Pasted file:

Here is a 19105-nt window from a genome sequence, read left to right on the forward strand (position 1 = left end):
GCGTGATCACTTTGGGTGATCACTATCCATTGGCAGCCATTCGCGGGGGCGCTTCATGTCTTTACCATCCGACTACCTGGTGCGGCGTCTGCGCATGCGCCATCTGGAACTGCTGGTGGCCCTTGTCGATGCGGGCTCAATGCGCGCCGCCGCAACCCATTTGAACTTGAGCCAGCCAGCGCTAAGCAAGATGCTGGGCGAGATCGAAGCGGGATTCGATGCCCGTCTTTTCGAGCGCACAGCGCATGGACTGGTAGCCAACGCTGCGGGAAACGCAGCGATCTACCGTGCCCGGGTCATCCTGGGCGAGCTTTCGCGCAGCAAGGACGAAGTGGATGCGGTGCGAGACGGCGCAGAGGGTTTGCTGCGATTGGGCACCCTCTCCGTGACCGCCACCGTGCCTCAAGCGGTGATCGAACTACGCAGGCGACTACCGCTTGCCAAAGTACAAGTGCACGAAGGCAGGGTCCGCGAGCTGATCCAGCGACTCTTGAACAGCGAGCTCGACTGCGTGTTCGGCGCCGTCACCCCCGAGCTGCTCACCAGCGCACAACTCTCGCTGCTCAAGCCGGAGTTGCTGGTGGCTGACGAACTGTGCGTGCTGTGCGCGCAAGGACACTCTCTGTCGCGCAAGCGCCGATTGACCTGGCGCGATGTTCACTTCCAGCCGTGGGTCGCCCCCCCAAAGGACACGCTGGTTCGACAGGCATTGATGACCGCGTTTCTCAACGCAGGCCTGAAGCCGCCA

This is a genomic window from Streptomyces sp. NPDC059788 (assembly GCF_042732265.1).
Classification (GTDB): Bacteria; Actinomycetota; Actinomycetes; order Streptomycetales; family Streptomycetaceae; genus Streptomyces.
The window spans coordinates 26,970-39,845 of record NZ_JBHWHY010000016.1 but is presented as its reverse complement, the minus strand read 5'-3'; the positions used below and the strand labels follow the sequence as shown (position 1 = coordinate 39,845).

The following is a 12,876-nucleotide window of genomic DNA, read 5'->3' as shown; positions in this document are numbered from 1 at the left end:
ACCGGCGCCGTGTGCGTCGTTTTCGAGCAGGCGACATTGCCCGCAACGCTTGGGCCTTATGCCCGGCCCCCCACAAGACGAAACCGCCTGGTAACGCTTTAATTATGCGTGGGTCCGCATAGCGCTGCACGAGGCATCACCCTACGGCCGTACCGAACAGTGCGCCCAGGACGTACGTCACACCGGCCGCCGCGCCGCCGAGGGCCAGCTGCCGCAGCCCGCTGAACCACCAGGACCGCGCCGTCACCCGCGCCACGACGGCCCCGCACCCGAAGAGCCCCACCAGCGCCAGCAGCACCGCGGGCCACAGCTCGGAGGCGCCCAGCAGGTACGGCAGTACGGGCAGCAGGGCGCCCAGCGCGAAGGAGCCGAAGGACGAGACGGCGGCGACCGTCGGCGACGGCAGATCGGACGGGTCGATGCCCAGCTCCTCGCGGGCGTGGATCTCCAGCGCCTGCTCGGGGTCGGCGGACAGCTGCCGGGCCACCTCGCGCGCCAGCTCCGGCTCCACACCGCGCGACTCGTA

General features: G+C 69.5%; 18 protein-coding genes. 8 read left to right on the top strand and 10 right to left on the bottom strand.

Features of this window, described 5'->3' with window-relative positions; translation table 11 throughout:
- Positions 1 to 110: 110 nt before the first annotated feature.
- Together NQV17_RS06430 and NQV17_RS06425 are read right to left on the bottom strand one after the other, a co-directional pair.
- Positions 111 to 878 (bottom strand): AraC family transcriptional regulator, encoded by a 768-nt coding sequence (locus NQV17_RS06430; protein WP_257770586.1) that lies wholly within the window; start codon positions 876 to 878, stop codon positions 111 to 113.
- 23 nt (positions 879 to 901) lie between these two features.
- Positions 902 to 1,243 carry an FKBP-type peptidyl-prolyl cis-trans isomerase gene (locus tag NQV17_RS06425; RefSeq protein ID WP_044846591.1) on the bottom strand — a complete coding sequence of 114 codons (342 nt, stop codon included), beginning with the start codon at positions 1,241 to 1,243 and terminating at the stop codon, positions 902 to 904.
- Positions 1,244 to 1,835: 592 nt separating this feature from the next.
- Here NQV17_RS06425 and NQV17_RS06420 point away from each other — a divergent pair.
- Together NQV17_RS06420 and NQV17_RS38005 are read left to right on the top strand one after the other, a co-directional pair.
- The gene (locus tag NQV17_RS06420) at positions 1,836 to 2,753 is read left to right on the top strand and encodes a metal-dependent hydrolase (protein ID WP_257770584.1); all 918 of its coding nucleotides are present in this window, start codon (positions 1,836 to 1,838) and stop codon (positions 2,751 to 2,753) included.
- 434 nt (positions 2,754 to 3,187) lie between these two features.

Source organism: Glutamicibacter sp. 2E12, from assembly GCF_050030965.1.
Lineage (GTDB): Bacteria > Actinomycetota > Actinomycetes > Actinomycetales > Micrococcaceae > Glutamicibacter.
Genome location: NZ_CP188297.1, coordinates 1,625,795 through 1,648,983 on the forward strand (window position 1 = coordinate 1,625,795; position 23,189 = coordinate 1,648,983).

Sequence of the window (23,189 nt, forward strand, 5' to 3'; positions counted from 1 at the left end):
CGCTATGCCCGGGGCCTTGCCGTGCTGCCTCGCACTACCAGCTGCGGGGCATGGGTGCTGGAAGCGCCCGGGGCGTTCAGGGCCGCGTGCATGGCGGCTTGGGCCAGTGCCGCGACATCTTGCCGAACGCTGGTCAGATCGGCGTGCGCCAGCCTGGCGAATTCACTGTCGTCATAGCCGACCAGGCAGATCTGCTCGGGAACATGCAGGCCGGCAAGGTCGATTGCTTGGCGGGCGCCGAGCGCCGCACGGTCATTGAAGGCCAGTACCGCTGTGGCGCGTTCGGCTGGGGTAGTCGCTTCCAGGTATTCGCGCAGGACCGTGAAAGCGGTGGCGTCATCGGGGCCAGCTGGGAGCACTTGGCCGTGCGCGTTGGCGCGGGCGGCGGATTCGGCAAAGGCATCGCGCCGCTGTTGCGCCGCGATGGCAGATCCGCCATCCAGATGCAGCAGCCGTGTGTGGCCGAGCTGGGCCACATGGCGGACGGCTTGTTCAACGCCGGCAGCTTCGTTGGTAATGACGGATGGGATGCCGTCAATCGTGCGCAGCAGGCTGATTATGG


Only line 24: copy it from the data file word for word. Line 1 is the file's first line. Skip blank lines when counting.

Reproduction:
CGCTATGCCCGGGGCCTTGCCGTGCTGCCTCGCACTACCAGCTGCGGGGCATGGGTGCTGGAAGCGCCCGGGGCGTTCAGGGCCGCGTGCATGGCGGCTTGGGCCAGTGCCGCGACATCTTGCCGAACGCTGGTCAGATCGGCGTGCGCCAGCCTGGCGAATTCACTGTCGTCATAGCCGACCAGGCAGATCTGCTCGGGAACATGCAGGCCGGCAAGGTCGATTGCTTGGCGGGCGCCGAGCGCCGCACGGTCATTGAAGGCCAGTACCGCTGTGGCGCGTTCGGCTGGGGTAGTCGCTTCCAGGTATTCGCGCAGGACCGTGAAAGCGGTGGCGTCATCGGGGCCAGCTGGGAGCACTTGGCCGTGCGCGTTGGCGCGGGCGGCGGATTCGGCAAAGGCATCGCGCCGCTGTTGCGCCGCGATGGCAGATCCGCCATCCAGATGCAGCAGCCGTGTGTGGCCGAGCTGGGCCACATGGCGGACGGCTTGTTCAACGCCGGCAGCTTCGTTGGTAATGACGGATGGGATGCCGTCAATCGTGCGCAGCAGGCTGATTATGG